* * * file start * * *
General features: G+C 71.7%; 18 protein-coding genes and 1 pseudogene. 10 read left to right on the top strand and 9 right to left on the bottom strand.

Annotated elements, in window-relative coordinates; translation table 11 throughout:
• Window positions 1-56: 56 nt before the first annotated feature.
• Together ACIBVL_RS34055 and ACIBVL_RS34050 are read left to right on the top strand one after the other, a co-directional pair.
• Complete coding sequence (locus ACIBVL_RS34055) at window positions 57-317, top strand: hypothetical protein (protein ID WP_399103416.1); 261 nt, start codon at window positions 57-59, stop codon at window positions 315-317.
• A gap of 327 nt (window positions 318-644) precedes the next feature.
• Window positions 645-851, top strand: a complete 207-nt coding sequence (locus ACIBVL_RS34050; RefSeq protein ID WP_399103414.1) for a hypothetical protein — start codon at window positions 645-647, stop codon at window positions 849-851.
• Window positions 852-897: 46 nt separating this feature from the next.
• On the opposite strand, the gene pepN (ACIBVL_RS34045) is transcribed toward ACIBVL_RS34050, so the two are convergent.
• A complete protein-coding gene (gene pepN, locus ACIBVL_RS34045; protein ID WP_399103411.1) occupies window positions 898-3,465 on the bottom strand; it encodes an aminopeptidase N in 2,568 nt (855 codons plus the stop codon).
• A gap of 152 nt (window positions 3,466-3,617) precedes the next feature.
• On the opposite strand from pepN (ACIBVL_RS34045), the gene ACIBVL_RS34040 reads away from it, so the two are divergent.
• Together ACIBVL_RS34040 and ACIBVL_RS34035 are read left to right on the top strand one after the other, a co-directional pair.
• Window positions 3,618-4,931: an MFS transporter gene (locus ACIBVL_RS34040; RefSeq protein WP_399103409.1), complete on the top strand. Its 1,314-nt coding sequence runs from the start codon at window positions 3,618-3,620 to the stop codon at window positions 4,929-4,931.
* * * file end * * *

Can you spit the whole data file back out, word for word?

General features: G+C 71.7%; 18 protein-coding genes and 1 pseudogene. 10 read left to right on the top strand and 9 right to left on the bottom strand.

Annotated elements, in window-relative coordinates; translation table 11 throughout:
• Window positions 1-56: 56 nt before the first annotated feature.
• Together ACIBVL_RS34055 and ACIBVL_RS34050 are read left to right on the top strand one after the other, a co-directional pair.
• Complete coding sequence (locus ACIBVL_RS34055) at window positions 57-317, top strand: hypothetical protein (protein ID WP_399103416.1); 261 nt, start codon at window positions 57-59, stop codon at window positions 315-317.
• A gap of 327 nt (window positions 318-644) precedes the next feature.
• Window positions 645-851, top strand: a complete 207-nt coding sequence (locus ACIBVL_RS34050; RefSeq protein ID WP_399103414.1) for a hypothetical protein — start codon at window positions 645-647, stop codon at window positions 849-851.
• Window positions 852-897: 46 nt separating this feature from the next.
• On the opposite strand, the gene pepN (ACIBVL_RS34045) is transcribed toward ACIBVL_RS34050, so the two are convergent.
• A complete protein-coding gene (gene pepN, locus ACIBVL_RS34045; protein ID WP_399103411.1) occupies window positions 898-3,465 on the bottom strand; it encodes an aminopeptidase N in 2,568 nt (855 codons plus the stop codon).
• A gap of 152 nt (window positions 3,466-3,617) precedes the next feature.
• On the opposite strand from pepN (ACIBVL_RS34045), the gene ACIBVL_RS34040 reads away from it, so the two are divergent.
• Together ACIBVL_RS34040 and ACIBVL_RS34035 are read left to right on the top strand one after the other, a co-directional pair.
• Window positions 3,618-4,931: an MFS transporter gene (locus ACIBVL_RS34040; RefSeq protein WP_399103409.1), complete on the top strand. Its 1,314-nt coding sequence runs from the start codon at window positions 3,618-3,620 to the stop codon at window positions 4,929-4,931.